Austin’s controversial bid to completely rewrite its land-use code took a giant step forward Tuesday, as city officials rolled out draft maps that showed how the proposed rules would be implemented citywide.
But in a town where fights over individual projects can turn into years-long battles between developers and surrounding neighborhoods, initial reactions to the maps amounted to a shrug.
“I don’t think you’re going to get a lot of people running down to City Hall screaming tomorrow,” said Jim Duncan, the former head of Austin’s planning department and a longtime neighborhood activist who leads the citizen group overseeing CodeNext.
Instead, Duncan said, the new maps largely appear to codify development patterns already underway. However, Duncan and other experts interviewed by the American-Statesman said it would take days to fully assess the new draft maps.
“This thing is bewilderingly complex, so it will probably take some time to figure out what they’ve done,” said Chris Bradford, a land-use attorney and urban activist.
These new maps won’t send skyscrapers spilling out of downtown into the city’s neighborhoods, Duncan and Bradford agreed.
Instead, the changes will be more subtle: Duplexes may be allowed on smaller lots; homes may be built closer to the road; apartment complexes may be three stories instead of two, and might even have a small store or two on the first floor.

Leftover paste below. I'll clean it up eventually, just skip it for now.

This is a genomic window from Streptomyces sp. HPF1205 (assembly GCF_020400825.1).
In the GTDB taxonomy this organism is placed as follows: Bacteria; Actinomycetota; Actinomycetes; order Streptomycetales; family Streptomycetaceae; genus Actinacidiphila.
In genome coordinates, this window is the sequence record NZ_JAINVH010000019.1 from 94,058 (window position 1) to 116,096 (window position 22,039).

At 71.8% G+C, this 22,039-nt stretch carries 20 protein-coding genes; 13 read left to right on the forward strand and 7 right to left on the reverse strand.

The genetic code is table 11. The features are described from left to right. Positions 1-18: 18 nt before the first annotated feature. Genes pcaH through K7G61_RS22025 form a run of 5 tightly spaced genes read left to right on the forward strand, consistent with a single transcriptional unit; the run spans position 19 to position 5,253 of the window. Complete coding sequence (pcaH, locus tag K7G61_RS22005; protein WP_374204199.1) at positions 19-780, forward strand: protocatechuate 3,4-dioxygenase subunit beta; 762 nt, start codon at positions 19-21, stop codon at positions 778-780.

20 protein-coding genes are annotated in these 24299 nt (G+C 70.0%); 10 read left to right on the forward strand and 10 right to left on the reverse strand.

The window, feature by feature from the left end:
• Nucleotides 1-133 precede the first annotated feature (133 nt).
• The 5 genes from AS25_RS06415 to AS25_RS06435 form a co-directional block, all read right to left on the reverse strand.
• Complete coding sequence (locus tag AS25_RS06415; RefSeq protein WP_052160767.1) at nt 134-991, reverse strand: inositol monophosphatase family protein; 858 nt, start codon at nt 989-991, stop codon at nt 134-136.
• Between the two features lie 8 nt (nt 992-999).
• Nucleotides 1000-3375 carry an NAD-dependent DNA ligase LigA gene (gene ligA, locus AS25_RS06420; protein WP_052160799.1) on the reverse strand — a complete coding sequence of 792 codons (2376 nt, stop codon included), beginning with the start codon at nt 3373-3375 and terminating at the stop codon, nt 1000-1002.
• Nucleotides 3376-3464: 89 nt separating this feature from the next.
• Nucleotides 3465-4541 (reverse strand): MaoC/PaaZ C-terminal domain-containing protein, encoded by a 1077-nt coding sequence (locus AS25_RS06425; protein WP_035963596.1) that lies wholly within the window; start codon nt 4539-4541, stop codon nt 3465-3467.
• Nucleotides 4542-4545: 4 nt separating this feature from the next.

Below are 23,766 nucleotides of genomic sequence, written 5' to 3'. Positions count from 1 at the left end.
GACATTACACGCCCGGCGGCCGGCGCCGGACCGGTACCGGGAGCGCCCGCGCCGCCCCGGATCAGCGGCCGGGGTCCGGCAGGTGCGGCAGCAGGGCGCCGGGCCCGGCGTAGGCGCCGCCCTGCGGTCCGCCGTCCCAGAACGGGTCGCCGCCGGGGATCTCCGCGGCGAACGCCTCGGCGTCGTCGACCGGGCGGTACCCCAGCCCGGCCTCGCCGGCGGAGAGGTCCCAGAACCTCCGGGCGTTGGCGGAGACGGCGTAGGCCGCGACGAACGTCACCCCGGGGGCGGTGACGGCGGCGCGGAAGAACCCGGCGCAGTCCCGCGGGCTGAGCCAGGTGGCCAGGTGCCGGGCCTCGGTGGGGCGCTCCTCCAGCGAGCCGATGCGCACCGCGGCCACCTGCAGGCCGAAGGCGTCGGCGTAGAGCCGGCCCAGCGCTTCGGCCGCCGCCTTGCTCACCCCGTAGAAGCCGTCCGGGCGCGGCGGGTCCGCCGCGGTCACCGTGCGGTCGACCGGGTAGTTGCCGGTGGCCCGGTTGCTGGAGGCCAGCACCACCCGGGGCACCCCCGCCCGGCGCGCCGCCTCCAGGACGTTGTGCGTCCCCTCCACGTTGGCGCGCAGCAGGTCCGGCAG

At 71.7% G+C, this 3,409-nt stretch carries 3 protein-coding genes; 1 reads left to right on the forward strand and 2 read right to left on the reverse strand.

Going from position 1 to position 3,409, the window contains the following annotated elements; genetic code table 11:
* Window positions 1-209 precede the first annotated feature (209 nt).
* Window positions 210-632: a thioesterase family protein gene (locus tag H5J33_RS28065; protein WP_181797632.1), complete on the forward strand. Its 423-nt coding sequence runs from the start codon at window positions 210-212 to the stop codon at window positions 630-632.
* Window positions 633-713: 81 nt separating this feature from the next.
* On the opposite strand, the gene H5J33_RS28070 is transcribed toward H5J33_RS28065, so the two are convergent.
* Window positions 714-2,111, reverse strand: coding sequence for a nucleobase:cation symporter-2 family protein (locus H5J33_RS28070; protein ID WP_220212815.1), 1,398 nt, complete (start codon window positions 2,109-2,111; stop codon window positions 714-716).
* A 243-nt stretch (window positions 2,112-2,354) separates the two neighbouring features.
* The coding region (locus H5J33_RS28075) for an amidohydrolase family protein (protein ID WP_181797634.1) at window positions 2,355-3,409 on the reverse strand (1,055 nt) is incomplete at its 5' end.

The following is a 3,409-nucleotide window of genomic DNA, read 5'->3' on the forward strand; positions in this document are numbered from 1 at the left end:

“I think we’re talking at the margins: Should it be a three-story building here, or a five-story mixed-use building,” Bradford said.
The maps, officially unveiled Tuesday morning, provided the first opportunity to see how the 1,100-plus page proposed rewrite of the city’s zoning regulations, known as CodeNext, would be applied block by block throughout the city.
The release marks a seminal moment in Austin’s three-year, $6.2 million rewrite sojourn and comes three months after officials released the text of the redone code in January.
“CodeNext is CodeNow,” Mayor Steve Adler said at the Tuesday morning news conference announcing the maps’ release. “The maps being issued today make this seem even more real.”
Tuesday’s rollout of the maps will be followed by an open house Wednesday evening at City Hall and meetings in every council district over the next two months, officials said.
In the run-up to their release, city officials attempted to downplay the importance of the maps.
“Though there are some folks with a lot of anxiety about the first CodeNext map, all we know for certain is that the first map won’t look like the last map,” Adler wrote in an op-ed published by the Statesman over the weekend.
Adler’s op-ed and comments appeared to be aimed at avoiding a repeat of January’s CodeNext text rollout, where the 1,100-page draft caught criticism from all sides — especially from politically powerful neighborhood activists.
“This is upzoning,” Mary Ingle, president of the powerful Austin Neighborhoods Council, said in February. “They want our land, and they want it cheap.”